ABSTRACT: Introduction:Systemic lupus erythematosus (SLE) is a systemic autoimmune disorder with significant morbidity and mortality. The present study was undertaken to identify the causes of in-hospital mortality of patients with SLE.Methods:This was a retrospective study. The hospital records of patients with SLE who died between 1998 and 2007 were reviewed. Demographic details, organ involvement, treatment received and evidence of infection were recorded. Disease activity was calculated using the SLE Disease Activity Index. The cause of death of each patient was determined and this information was classified into either deaths caused primarily due to SLE, deaths caused due to infection or those that were multi-factorial.Results:Seventeen patients with SLE who were diagnosed according to the revised American College of Rheumatology criteria died between 1998 and 2007. Fifteen of these patients were female and two were male. The median age was 25 years. The average duration of hospital stay was 10.29 days. Seven patients (41%) died of active SLE (three from pulmonary hemorrhage, two had renal failure, one had myocarditis and one had severe thrombocytopenia with upper gastrointestinal bleed), three patients (18%) died from infections (one contracted Staphylococcal septicemia, another contracted tuberculous meningitis and the third patient had Pseudomonas septicemia) and in seven patients (41%) the etiology was multi-factorial (these showed both active SLE and evidence of infection). In total 10 patients had evidence of infection, two of these were community-acquired and the rest were hospital-acquired.Conclusion:Active SLE and/or infection are the major causes of death in hospitalised patients with SLE. To reduce patient mortality improvements in supportive care for patients with active SLE and measures to prevent hospital-acquired infections are required.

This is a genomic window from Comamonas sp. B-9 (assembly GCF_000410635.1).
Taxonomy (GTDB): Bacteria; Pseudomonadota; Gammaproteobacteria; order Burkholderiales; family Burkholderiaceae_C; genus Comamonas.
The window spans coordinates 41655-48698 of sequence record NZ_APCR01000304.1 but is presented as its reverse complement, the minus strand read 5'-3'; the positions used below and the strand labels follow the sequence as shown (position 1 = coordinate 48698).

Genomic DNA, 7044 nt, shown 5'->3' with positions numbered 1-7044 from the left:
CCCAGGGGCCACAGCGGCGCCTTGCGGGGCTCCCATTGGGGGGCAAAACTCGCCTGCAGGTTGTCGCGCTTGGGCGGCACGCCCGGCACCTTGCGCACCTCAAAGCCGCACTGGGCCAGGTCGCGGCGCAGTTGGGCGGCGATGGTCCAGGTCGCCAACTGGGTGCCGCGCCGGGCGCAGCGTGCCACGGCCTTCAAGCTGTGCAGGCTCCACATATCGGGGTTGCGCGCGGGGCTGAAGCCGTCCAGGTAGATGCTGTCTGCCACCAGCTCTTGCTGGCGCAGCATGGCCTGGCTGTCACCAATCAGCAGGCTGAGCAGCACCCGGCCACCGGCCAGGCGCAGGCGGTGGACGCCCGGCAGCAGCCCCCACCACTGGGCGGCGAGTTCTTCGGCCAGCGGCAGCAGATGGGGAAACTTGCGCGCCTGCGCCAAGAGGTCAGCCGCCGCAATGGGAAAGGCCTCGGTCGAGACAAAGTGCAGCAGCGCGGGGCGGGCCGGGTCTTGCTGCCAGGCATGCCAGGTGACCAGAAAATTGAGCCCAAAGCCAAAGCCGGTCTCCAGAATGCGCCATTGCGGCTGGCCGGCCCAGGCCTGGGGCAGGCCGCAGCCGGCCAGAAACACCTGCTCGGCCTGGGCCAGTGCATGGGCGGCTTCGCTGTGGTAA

Lupus 11/2012; · 2.48 Impact Factor
  • [Show abstract] [Hide abstract]